Everything is too good to be true.

Last Friday seemed like any other day; "Born to Die" was still in heavy rotation on my computer and I was just like, "Is it time to drink yet?"

Then the new Destiny's Child track dropped via Mashable and we froze. In an office filled with plenty of men, it was exciting to hear "Nuclear" blasting from computers besides my own. DC broke up in 2005 which meant no more matching outfits, the loss of the last (also: best) female R&B/pop trio was done. It was okay because Beyoncé would come out with new music, marry Jay-Z, and prance around in front of a flaming car. We all took a big sigh like all was right in the world. But what Destiny's Child meant to music was, and always will be, significant. They were flawless, they could sing, and they could really fucking dance.

"Nuclear" could have been the worst song of the year and everyone would still have listened to it—but it wasn't. The intro vaguely reminded me of "Gospel Medley" off Survivor. Michelle, Kelly and Beyoncé still kill it vocally.

The same can't be said for Justin Timberlake. Late Sunday night, JT made his comeback after seven years out of music. "Suit & Tie" isn't his best work, but it matters. "I be on my suit and tie shit." When you write it out, isn't impressive, but he still fucking has it. His voice is smooth over the soulful beat. Yes, it sounds a little like Robin Thicke. If it didn't, Robin Thicke wouldn't have been trending on Twitter the day it dropped. Jay-Z's feature solidifed the strategic, and well-made moves JT has had in his career.

This is a former boy band member who we watched, and loved, in N'Sync even when he had bleached tips, wore metallic suits, and had ombré sunglasses. It doesn't even feel corny to be proud that I sat third row at the No Strings Attached tour with a crop top and tattoo necklace on, crying when Justin hit the stage. He's never failed. As a single, "Suit & Tie" isn't phenomenal, but JT making new music is.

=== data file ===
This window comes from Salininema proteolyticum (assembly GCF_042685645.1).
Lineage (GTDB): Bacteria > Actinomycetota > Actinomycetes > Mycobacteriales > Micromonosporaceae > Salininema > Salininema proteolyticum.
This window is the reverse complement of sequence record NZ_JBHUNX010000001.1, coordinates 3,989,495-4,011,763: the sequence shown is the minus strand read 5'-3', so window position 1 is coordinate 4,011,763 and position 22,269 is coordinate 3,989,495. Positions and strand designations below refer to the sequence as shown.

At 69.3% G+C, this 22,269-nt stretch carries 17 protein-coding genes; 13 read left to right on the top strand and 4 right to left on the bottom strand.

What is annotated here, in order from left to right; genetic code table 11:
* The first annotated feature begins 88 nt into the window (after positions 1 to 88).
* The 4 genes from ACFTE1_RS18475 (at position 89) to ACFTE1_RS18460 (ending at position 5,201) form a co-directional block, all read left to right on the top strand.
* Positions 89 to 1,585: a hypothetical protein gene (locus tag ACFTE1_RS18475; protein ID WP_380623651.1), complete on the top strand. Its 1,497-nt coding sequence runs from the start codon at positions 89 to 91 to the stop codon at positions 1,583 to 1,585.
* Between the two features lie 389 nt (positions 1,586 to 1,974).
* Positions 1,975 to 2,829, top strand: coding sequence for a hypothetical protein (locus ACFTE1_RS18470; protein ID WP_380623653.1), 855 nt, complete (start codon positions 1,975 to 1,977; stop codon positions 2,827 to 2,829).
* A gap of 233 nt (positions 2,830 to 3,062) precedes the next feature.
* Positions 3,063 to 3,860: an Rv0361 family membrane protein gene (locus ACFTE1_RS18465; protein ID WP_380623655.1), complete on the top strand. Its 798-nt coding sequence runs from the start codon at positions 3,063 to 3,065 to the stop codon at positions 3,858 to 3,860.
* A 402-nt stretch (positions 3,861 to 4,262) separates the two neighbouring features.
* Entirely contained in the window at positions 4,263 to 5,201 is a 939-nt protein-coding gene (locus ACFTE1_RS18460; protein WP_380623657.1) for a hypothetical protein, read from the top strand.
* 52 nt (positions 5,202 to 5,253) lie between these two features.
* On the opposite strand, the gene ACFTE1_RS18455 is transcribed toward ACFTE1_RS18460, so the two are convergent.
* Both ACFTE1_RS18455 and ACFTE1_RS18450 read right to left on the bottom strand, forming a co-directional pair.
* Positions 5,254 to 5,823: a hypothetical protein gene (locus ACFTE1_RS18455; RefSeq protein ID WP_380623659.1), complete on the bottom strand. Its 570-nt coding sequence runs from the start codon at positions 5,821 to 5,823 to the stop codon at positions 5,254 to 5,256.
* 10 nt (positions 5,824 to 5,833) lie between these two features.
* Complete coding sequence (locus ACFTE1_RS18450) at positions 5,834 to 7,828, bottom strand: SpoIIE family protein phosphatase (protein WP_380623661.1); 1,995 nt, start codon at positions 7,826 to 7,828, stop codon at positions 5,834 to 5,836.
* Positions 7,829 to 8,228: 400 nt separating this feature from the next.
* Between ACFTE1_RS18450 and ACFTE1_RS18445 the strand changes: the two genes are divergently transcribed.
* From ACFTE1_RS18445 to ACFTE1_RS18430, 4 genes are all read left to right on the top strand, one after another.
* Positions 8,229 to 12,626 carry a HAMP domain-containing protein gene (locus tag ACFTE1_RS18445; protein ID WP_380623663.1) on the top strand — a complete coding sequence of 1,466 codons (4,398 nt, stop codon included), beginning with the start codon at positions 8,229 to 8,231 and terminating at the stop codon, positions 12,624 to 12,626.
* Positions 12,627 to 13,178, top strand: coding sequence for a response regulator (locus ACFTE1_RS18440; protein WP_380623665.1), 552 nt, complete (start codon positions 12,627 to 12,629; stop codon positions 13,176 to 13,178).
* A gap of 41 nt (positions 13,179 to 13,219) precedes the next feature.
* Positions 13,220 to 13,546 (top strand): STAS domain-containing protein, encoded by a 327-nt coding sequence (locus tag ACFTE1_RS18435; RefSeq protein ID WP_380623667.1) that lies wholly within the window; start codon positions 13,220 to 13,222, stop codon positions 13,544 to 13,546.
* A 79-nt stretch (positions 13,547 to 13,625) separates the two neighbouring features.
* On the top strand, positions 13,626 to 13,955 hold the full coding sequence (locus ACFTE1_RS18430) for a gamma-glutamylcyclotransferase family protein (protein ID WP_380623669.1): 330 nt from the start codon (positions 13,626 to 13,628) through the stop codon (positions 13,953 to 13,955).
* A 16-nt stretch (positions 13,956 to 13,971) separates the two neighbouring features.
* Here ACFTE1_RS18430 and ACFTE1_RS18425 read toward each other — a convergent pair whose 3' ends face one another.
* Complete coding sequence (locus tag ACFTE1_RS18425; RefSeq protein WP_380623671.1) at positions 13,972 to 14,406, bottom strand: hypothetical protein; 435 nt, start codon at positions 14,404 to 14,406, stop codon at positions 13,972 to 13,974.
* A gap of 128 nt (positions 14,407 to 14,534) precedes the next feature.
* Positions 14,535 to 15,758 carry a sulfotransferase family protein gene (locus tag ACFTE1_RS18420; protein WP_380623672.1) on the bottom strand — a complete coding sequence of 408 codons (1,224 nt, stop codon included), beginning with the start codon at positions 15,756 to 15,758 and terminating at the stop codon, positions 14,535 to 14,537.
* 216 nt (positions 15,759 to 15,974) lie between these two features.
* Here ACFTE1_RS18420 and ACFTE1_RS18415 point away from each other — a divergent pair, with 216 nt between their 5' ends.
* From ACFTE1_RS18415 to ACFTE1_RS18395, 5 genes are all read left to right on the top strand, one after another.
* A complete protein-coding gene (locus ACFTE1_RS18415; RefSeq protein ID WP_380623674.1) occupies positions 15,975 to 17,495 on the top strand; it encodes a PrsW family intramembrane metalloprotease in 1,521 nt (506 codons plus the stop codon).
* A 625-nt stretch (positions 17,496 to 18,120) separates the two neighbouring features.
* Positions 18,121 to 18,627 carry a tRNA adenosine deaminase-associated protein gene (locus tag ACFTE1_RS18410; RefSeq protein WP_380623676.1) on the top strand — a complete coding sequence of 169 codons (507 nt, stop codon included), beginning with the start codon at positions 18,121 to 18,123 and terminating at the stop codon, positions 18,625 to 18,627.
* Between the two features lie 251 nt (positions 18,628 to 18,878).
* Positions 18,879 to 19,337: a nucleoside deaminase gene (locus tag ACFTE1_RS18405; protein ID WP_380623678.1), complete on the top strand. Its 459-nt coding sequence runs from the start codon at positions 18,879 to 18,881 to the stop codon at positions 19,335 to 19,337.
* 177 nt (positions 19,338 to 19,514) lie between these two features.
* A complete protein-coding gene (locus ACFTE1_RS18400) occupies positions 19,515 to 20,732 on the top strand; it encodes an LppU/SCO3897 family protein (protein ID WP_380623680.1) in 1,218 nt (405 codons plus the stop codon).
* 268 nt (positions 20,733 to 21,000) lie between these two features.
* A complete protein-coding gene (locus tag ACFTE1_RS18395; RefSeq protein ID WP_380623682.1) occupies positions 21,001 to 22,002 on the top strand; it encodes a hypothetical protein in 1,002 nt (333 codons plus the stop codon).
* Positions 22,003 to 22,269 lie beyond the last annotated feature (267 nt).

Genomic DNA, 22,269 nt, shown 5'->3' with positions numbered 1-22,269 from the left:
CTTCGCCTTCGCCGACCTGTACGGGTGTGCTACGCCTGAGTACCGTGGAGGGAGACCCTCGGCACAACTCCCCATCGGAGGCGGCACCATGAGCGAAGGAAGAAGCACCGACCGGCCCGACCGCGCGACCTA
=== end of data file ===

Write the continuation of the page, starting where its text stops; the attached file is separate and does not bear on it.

Juelz Santana making new music threw everyone for a loop. We haven't heard anything from him in years, and yet he popped up on Monday with God Will'n. The features are incredible—Lil WayneRick Ross, Meek Mill, Fabolous, Wiz Khalifa, Lloyd Banks, Future, and Jeremih. Juelz knows he can stand up lyrically against the best of them, and we're thankful that creative funk is dead and gone. He must be, too:

Wednesday was just,

And then "My Boo" starts blasting and I think, "Dang, I haven't heard this in a while." Then I immediately start thinking of how I held hands with a boy and skated to this at Rainbow Roller Rink in Tonawanda, NY at my third grade birthday party. But who didn't want to be at that So So Def beach party in the music video?  Long before the day that Jessica Simpson had that crazy Dukes of Hazzard car wash scene, we watched the Ghost Town DJs paint their nails and dance around a Land Rover with soap and a hose. Thank you.

But that's beside the point. SO SO DEF IS BACK. Jermaine Dupri, Jagged Edge, Da Brat, Dondria, Fresco Kane, and Bow Wow on Game's "Celebration" was unexpected. Hearing Da Brat spit, "Popped a molly, I'm on vacation, woo!" was beautiful. After her stint in jail, we heard her and Jermaine Dupri on that "Look At Me Now" remix, but this is different. This is the return of So So Def. Da Brat could have, and possibly did, take the route that Nicki Minaj is being criticized for right now—she had some pop-rap hits. "What Chu Like" with Tyrese is one. Remy Ma is in jail and Lil Kim did some weird shit to her face and then released a tasteless diss album at Nicki, complete with a bloody cover but now Da Brat has made herself relevant again, even if just for a bit. But the return of Kriss Kross is just unbelievable. What do they even sound like now? How will they wear their pants? OK, jokes are played out. But "Jump" was 21 years ago. 21 years!

After revisiting a long lineage of So So Def hits, up pops someone reminding me that Future dropped his latest mixtape, FBG: The Movie. With a song featuring Sisqo. This could turn into an entire rant about why we are all really lucky to be living in a world where Future makes music, but instead, we'll focus on Sisqo. This week has been nothing but a revival of the memories of frosted tips, but we will be OK. 

The last track on the mixtape, "See It To Believe" is on some R. Kelly "The World's Greatest" type shit with an inspirational hook and hearing Sisqo's crescendo on it gave me damn near goosebumps. Thank you, Future. And welcome back, Sisqo.

The day isn't even over and Master P drops Al Capone. The braggadocio, mafia-influenced mixtape showcased that the No Limit God was ready for his comeback, too. Maybe this was expected after he dropped "It Don't Make No Sense" with Chief Keef and Fat Trel earlier this month. Either way, some of the music actually sounds surprising dope so it's nice to have him back, too.

It's possible we're hyping the week up, now. But it's exciting that the biggest entertainers of our formative years all chose the same week to make serious comebacks. It's refreshing to see that most—if not all—of the aforementioned artists can still succeed, and garner attention, years after their greatest hits. It gives me faith that one day, my grandchildren will appreciate the sound of Future's crooning, Auto-Tuned voice as much as I hope, and anticipate, that they will. 

But for now, Lil Romeo:

We're waiting on you.